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BBC Environment Analyst, Roger Harrabin, reports on research that indicates that (pre-covid) in the UK, 70% of flights are taken by just 15% of Brits. From previous surveys we’ve done here at InsideFlyer, that figure seems plausible.
The situation has led to various campaign groups, including Greenpeace, calling for a ‘frequent flyer levy’. Essentially, what that would mean is that the more you fly, the more tax you pay on those flights.
Alethea Warrington, from climate change action group Possible, said:
“This report shows the same pattern of inequality around the world – a small minority of frequent flyers take an unfair share of the flights…While the poorest communities are already suffering the impacts of a warming climate, the benefits of high-carbon lifestyles are enjoyed only by the few. A lot of people travel. But only the privileged few fly often.”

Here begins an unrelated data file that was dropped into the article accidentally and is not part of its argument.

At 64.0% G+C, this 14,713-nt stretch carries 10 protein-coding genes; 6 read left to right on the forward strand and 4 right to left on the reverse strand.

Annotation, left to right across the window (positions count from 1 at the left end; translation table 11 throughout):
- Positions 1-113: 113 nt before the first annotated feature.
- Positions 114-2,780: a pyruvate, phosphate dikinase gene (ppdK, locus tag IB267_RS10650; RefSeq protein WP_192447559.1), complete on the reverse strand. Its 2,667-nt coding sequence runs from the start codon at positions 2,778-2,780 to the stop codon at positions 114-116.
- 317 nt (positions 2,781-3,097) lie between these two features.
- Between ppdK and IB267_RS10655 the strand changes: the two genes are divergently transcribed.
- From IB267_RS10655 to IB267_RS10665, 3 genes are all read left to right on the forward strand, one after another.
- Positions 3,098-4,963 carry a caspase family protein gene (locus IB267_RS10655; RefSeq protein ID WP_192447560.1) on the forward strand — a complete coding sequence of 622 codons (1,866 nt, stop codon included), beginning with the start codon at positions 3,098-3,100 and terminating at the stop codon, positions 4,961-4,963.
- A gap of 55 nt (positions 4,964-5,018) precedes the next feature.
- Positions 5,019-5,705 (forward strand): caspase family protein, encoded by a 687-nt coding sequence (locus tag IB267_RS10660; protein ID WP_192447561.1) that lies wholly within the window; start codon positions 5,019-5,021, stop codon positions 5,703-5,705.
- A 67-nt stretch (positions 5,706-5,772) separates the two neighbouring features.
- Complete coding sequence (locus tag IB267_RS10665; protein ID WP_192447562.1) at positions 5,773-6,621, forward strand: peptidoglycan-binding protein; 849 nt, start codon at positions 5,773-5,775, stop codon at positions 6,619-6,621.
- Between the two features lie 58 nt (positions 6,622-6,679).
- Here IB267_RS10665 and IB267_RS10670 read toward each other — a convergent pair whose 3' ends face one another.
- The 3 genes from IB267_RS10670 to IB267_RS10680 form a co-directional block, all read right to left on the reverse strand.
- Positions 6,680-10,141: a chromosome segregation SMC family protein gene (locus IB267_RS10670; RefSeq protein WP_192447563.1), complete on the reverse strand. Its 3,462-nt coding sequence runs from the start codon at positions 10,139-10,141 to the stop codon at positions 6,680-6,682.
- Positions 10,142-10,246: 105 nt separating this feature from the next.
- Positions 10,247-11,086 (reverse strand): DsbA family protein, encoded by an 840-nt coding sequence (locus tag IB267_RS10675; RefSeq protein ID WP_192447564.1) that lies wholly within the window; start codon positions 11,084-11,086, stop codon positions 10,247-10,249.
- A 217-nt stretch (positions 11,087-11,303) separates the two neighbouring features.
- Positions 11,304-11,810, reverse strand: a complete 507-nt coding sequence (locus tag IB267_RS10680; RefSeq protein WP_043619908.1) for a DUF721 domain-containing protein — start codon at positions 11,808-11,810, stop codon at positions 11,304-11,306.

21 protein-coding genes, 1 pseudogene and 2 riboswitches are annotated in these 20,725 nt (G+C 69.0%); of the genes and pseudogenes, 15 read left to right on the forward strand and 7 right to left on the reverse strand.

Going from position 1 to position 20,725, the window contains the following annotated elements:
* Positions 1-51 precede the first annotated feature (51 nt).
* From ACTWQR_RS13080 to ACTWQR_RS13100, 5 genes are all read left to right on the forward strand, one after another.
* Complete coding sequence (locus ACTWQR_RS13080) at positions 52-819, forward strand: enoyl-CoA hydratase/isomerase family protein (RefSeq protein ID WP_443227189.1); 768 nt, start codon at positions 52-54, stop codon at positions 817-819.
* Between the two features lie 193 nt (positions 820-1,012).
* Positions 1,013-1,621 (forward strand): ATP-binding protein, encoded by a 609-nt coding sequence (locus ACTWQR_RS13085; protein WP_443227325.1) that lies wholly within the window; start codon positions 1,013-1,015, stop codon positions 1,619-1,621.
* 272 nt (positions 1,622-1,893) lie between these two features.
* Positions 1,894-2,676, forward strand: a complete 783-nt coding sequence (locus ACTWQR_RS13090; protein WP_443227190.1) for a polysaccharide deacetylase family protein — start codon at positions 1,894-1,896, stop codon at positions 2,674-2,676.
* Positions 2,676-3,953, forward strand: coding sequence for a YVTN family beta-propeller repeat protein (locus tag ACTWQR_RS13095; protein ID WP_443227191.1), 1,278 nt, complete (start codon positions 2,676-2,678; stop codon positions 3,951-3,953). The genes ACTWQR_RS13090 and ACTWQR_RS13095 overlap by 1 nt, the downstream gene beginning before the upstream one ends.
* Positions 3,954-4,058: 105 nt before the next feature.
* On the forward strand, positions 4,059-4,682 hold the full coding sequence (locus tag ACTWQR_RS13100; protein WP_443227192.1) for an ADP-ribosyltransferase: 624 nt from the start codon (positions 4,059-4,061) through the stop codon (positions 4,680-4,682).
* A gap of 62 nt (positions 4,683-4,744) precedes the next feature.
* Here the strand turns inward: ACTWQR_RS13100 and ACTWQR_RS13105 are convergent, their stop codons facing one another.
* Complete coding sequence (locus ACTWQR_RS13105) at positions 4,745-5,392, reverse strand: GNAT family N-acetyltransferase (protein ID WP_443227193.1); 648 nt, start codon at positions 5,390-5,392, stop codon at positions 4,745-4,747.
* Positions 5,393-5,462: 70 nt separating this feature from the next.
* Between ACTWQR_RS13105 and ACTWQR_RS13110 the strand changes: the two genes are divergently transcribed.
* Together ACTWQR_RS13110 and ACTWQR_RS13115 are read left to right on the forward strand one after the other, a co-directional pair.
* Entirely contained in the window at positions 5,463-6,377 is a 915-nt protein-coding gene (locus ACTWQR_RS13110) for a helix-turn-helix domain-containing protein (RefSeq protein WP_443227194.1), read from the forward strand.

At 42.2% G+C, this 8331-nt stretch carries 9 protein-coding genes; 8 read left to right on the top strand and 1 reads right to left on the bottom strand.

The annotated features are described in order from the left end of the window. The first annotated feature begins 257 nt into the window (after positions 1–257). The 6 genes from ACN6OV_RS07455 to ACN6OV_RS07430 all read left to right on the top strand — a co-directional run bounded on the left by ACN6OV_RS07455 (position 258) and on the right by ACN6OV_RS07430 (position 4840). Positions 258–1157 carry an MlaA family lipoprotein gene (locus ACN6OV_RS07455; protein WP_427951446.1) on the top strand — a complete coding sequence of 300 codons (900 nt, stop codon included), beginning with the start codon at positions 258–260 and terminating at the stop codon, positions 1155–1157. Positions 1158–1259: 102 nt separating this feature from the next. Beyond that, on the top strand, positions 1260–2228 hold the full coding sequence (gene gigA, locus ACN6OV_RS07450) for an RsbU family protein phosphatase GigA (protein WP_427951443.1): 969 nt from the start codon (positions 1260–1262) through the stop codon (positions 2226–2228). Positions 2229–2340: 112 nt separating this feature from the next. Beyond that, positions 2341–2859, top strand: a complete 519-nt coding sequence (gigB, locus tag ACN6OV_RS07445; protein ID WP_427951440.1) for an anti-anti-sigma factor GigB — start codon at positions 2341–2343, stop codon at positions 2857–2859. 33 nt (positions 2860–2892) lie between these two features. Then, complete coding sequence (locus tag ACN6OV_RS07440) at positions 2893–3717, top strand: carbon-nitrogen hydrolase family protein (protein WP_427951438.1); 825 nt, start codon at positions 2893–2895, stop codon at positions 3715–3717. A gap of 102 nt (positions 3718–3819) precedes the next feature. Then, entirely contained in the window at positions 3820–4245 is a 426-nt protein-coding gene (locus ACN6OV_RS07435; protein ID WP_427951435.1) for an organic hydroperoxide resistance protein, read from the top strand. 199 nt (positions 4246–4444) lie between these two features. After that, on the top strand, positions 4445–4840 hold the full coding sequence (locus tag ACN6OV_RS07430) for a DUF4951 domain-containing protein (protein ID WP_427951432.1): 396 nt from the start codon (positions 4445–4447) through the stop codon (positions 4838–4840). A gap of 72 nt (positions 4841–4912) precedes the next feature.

John Sauven, executive director of Greenpeace, goes even further:
“Taxing frequent fliers is a good idea – but we also have to do something about air miles, which reward frequent fliers for flying more frequently. This is obscene during a climate crisis – and it should be stopped.”
What do you think about a frequent flyer tax?
Setting aside the practicality of how a frequent flyer tax might actually work in practice, what do you think about one in principle?
The comments section below is open…